'Long Knife' Soldier helps maintain brigade's fighting strength
February 14, 2011
CONTINGENCY OPERATING SITE MAREZ, Iraq - Spc. Nyan Prater takes extra pride ensuring his fellow Soldiers stay healthy, keeping his comrades mission ready as they advise, train and assist their Iraqi counterparts.
Joining the Army two years ago, Prater, a preventive medicine specialist assigned to Company C, 27th Brigade Support Battalion, 4th Advise and Assist Brigade, 1st Cavalry Division, is deployed in support of Operation New Dawn as part of U.S. Division-North.
The native of San Diego works closely with his officer counterpart to assess and eliminate potential health threats. His work also benefits U.S. Soldiers, Iraqi Security Forces and Department of Defense employees.
"I really love my job," said Prater. "Taking the necessary steps to prevent issues before they happen keeps them more manageable if they do happen ..."
Since arriving in Iraq in September of 2010, Prater has participated in more than 50 patrols to various checkpoints and joint security stations in the brigade's area of responsibility to prevent and control the spread of disease.
"Spc. Prater is an excellent Soldier," said 1st Lt. Dixon Irizarry, the brigade's environmental science officer assigned to Company C, 27th BSB, 4th AAB, 1st Cav. Div.
"He is like a sponge. He is always willing to learn something different and works hard to be the best that he can be," said Irizarry, a native of Sabana Grande, Puerto Rico.
Fulfilling the duties and responsibilities of three unfilled positions in his company, to include two junior enlisted Soldiers and a noncommissioned officer, Prater successfully completes all of the tasks given to him, said Irizarry.
Experiencing many nights with limited sleep, Prater continues to do his job with great motivation knowing that his work is vital to the health of those around him.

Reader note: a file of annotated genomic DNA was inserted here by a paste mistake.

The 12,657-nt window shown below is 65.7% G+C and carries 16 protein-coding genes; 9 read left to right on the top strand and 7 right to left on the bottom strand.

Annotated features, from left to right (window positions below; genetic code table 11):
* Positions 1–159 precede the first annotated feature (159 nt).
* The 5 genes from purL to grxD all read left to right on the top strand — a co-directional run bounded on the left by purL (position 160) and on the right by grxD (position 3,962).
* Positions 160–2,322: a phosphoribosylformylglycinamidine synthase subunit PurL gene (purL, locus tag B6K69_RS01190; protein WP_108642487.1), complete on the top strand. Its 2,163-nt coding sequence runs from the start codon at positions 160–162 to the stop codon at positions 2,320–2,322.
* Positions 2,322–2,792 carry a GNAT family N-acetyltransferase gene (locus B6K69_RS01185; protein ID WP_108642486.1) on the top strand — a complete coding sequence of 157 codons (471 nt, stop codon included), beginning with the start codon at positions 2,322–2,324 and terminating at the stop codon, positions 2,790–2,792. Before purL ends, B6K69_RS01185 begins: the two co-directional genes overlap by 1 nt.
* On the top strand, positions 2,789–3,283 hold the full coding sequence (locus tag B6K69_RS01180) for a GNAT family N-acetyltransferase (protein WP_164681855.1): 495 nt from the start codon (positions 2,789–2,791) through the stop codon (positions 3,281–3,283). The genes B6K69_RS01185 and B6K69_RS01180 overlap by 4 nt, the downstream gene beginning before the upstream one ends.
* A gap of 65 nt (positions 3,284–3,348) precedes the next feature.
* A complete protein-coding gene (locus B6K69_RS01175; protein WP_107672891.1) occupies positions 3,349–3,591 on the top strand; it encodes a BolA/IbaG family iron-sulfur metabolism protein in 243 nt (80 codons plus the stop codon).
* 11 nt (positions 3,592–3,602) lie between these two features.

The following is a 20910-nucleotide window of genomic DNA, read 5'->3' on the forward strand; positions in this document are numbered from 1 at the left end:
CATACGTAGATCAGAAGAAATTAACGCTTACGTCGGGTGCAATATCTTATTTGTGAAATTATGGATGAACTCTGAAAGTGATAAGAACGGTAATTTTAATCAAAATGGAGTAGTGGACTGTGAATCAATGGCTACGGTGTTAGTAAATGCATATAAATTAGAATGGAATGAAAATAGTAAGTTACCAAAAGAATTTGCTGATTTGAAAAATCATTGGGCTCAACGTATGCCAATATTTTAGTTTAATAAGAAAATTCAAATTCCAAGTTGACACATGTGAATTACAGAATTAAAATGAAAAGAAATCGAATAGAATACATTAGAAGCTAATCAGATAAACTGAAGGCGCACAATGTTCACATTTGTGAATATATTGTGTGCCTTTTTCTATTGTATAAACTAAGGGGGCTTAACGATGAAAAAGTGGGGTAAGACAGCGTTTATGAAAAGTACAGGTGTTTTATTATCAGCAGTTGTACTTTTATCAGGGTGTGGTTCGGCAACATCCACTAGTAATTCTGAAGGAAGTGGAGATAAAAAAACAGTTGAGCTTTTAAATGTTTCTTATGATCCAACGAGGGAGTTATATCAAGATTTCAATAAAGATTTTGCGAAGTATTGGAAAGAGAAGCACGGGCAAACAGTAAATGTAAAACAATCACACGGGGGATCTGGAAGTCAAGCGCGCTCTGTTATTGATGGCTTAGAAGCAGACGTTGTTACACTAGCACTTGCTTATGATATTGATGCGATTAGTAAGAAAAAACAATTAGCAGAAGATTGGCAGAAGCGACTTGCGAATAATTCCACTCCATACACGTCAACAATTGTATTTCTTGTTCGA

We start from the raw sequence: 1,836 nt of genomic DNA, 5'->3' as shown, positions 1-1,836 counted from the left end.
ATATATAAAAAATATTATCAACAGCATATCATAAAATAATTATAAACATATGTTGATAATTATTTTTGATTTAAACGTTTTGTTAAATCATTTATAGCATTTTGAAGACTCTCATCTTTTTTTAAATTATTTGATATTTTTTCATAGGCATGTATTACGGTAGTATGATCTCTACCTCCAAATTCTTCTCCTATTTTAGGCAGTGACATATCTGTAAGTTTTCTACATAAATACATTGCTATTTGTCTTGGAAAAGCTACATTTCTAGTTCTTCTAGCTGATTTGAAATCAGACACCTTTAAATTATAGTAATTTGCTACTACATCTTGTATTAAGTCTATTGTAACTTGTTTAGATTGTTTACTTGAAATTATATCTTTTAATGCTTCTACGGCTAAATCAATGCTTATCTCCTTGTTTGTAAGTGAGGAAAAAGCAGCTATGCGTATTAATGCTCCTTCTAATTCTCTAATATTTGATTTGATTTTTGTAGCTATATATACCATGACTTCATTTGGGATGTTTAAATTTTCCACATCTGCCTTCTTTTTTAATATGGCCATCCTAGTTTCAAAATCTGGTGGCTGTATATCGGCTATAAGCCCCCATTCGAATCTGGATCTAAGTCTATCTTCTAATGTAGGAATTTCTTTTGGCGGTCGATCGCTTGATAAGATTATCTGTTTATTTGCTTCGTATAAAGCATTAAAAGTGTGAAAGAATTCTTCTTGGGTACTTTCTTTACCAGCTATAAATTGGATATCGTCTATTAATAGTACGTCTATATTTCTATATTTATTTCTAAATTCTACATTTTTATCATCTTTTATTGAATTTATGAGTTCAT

"He truly makes a difference in maintaining our fighting strength," said Capt. Arthur Knight, commander, Company C, 27th BSB, 4th AAB, 1st Cav. Div. "He finds the issue and resolves it-he knows what he's doing,"
"He has helped to correct many of the issues that can cause illnesses," said Knight, a New York native. "I have a lot of respect for what he does."
Prater also works with Iraqi Army soldiers, teaching fundamentals of preventive medicine and helping to improve the Iraqis' quality of living.
"If we do a good job, we can save someone's life," Prater said. "If we can impart a little knowledge to our Iraqi counterparts as to what we do and how to do it, it will improve their quality of life and prevent diseases."
Prater said he joined the Army with his wife as a stepping stone to something greater.
"My ultimate goal is to go to law school," said Prater, who is currently working towards his doctorate in Public Health. "Being in the Army helps me to propel myself in the field that I'm working in, and at the same time, gain more experience."
Upon completing his doctorate degree, Prater said he plans to become a commissioned officer and continue his military career.